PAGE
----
mainder. So if I infeoff A, to the use of his right heirs, Contrary law, if I infeoff I. S. to the use of A. is in the fee-simple, not by the statute, but by 1. D. for life, then to the use of himself for lise, the common law.

the remainder to the use of I. N. in fee: now the Now are we to examine a special point of the law will not admit fraction of estates; but I. S. disability of persons as take by the statute: and is in with the rest by the statute. that upon the words of the statute, where divers So if I infeoff I. S. to the use of himself and persons are seised to the use of other persons ; so a stranger, they shall be both in by the statute, that by the letter of the statute, no use is con- because they could not take jointly, taking by tained: but where the feoffor is one, and c stuy several titles. que use is another.

Like law, if I infeoff a bishop and Therefore it is to be seen in what cases the his heirs to the use of himself and his ed. Sugd. 12. same persons shall be both seised to the use and successors, he is in by the statute in the riglit o? cestuy que use, and yet in by the statute; and in his see. what cases they shall be diverse persons, and ye And as I cannot raise a present use to one out Vol. III.-40

2 D

See Mr. Sun.

in Gib. V. & T.
el. Sugd. 162.
Ans. 17.
1 An:1, 328.

Gilb. Us. 10

What persona

dociare a ut.

a

This learning

questions.

cof his own seisin; so if I limit a contingent or son stands seised by force of any fine, recovery, future use to one being at the time of limitation teoffinent, bargain and sale, agreement or othernoo seised, but after become seised at the time of wise; but yet the feme is to be restrained for the the execution of the contingent use, there is the reason aforesaid. same reason and the same law, and upon the It remaineth to show what persons saine difference which I have put before. may limit and declare a use: wherein may hb it as

As if I covenant with my son, that, after his we must distinguish; for there are two marriage, I will stand seised of land to the use of kinds of declarations of uses, the one of a prehimself and his heirs; and, before marriage, I in- sent use upon the first conveyance, the other upon feoff him to the use of himself and his heirs, and a power of revocation or new declaration; the then he inarrieth; he is in by the common law, and latier of which I refer to the division of revocanot by the statute; like law of a bargain and sale. tion: now for the former.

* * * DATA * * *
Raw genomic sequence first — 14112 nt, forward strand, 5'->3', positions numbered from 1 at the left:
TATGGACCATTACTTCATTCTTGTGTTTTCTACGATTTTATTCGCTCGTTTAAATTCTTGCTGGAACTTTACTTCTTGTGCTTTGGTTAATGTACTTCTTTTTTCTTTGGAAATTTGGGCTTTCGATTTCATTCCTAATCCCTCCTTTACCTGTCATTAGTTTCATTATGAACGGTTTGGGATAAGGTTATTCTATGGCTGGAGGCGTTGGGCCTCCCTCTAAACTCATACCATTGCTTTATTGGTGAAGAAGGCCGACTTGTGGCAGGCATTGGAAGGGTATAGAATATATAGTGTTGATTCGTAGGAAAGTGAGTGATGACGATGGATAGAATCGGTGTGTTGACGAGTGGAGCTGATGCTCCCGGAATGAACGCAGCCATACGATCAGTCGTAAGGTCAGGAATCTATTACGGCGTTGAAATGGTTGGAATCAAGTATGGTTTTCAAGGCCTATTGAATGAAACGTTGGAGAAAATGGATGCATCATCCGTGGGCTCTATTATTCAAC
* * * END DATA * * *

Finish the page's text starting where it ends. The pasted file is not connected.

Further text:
But if I had let to him for life only, then he The king upon his letters patent may declare a should have been in for life only by the common use, though the patent itself implieth a use, law, and of the fee-simple by the statute. Now none be declared. let me advise you of this, that it is only a matter If the king gives lands by his letters patent to of subtilty or conceit to take the law right, when I. S. and his heirs, to the use of I. S. for life, the a man cometh in by the law in course of posses- king hath the inheritance of the use by implication

sion, and where he cometh in by the of the patent, and no office needeth ; for implicaculing alaw de statute in course of possession ; but it tion out of matter of record amounteth ever to inat

is natural for the deciding of many ter of record. causes and questions, as for warranties, actions, If the queen give land to I. S. and his heirs to conditions, waivers, suspensions, and divers the use of the church wardens of the church of Dale, other provisos.

the patentee is seised to his own use, opon that For example; a man's farmer committed waste: confidence or intent; but if a common person had after he in reversion covenanteth to stand seised given land in that manner, the use had been void to the use of his wife for life, and after to the use by the statute of 23 H. VIII., and the use had * of himself and his heirs ; his wife dies; if he be returned to the feoffor and his heirs. A corporain of his fee untouched, he shall punish the waste; tion may take a use without deed, as hath been if he be in by the statute, he shall not punish it. said before; but can limit no use without deed.